His respect for San Gabriel Elite owner-director Kenji Mukai is so profound, Lacayo has decided to name his club “Brooklyn Elite Volleyball.”

Looking back over his eight years as head coach at Westridge, he has so many fond memories of players and individual greatness.

There were also the collective efforts that mean even more to Lacayo.

Whether it was Stephanie Davis blocking Lexi Sun, or a third-place showing at the Infiniti Tournament in San Diego last year.

Whether it was earning a share of the Prep League title in 2016 or the 12-0 run to win the league championship outright in 2017.

Or whether it was watching seniors Allison Martinez, Makana Meyer and Eryn Boken lead his program to the highest level of play and expectations, he has nothing but happy memories of Westridge and those at the school that made his and their success possible.

The respect among his coaching peers is universal and his players will tell you he’s someone who will put you first, and himself last.

What will Lacayo miss most? “Everyone that I see on a daily basis is family. The kids/coaches/parents I work with. I will miss them all.”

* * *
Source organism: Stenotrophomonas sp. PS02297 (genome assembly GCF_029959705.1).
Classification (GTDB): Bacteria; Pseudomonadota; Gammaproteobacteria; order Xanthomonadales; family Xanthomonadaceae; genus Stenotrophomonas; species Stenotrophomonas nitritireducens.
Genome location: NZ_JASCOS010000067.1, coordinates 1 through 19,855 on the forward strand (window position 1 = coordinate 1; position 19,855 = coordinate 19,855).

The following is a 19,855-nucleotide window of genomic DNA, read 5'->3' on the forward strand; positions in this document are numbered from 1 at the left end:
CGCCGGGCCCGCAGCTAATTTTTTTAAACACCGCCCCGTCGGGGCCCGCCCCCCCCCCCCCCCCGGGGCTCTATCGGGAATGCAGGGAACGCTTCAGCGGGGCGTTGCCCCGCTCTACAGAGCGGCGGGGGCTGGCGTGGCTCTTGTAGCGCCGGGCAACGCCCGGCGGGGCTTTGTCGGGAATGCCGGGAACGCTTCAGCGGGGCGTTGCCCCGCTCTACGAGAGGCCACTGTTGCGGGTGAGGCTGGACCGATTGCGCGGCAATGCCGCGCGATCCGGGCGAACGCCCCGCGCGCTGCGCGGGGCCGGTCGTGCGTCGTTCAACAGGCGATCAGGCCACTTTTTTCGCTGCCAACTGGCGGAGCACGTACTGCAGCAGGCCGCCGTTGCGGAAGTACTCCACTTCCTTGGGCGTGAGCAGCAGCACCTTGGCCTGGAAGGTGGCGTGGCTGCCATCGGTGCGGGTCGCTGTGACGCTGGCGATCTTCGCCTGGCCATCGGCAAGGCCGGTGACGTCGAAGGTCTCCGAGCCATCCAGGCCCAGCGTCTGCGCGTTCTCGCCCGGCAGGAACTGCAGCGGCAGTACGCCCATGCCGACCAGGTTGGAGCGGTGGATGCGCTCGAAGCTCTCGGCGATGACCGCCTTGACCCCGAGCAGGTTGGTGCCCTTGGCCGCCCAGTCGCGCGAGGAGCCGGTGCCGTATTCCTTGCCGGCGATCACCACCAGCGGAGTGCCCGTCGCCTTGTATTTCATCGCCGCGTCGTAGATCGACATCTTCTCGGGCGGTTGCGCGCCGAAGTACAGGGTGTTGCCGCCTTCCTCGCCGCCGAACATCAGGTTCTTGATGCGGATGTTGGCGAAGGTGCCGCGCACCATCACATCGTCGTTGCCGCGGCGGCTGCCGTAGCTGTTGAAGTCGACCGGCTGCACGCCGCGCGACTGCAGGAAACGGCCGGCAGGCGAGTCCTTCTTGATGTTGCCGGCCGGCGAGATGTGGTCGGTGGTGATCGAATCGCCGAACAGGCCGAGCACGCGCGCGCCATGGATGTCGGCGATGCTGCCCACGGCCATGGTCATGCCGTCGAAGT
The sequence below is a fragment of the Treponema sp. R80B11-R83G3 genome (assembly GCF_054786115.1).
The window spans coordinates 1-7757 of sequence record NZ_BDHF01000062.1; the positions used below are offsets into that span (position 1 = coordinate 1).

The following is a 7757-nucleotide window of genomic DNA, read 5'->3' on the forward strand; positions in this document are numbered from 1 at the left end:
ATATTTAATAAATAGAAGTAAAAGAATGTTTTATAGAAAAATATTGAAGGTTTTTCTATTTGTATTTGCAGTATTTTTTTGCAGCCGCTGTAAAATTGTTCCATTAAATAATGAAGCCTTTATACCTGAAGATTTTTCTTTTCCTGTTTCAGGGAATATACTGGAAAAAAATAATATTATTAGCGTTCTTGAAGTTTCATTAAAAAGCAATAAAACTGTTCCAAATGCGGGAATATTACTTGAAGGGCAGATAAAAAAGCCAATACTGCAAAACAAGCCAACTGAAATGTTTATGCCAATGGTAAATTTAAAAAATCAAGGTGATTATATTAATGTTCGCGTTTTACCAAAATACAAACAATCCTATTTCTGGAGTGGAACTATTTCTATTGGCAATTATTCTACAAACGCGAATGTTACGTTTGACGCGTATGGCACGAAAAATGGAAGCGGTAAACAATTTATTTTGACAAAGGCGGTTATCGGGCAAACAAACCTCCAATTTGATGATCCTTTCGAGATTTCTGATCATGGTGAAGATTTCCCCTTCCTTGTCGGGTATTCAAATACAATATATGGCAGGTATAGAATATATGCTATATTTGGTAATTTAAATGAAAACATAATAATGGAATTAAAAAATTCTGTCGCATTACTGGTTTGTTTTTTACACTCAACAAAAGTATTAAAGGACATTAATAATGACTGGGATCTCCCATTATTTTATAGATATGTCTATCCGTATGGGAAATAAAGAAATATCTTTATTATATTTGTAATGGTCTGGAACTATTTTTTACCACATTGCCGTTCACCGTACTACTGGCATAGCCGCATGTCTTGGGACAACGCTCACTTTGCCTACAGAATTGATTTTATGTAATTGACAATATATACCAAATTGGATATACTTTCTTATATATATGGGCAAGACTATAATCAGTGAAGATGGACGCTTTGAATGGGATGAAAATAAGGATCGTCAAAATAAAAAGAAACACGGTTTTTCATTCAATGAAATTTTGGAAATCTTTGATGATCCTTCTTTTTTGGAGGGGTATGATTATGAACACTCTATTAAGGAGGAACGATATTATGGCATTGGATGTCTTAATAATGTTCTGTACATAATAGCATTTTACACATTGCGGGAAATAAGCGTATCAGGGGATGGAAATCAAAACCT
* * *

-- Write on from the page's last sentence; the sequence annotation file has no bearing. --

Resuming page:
Lastly, what is he most excited about? “Being able to create something and to inspire kids to play at the next level. I want to be able to create the same thing we have here, so kids can take life lessons as they grow as athletes and people.”

For this reporter, as sad as I am to see a coach/person that I’ve gotten to know well over the past two years and become good friends with leave, I am even more happy that he’s able to pursue a dream that he is oh-so qualified to succeed at.

New York, you are getting a very good coach, and an even better man.


SG Elite Owner-Director Kenji Mukai: “Otto Lacayo, a Los Angeles native, has taught valuable lessons on and off the volleyball court to countless local student-athletes over the last 15 years. In my opinion, that is the ultimate way to give back to your community. Over the years, I’ve watched Otto consistently place his players’ interests above his own, and that’s the kid of selflessness and kindness that makes him a great coach and an even better person. I admire and respect Otto, and I call him a best friend. We’re all going to miss him.”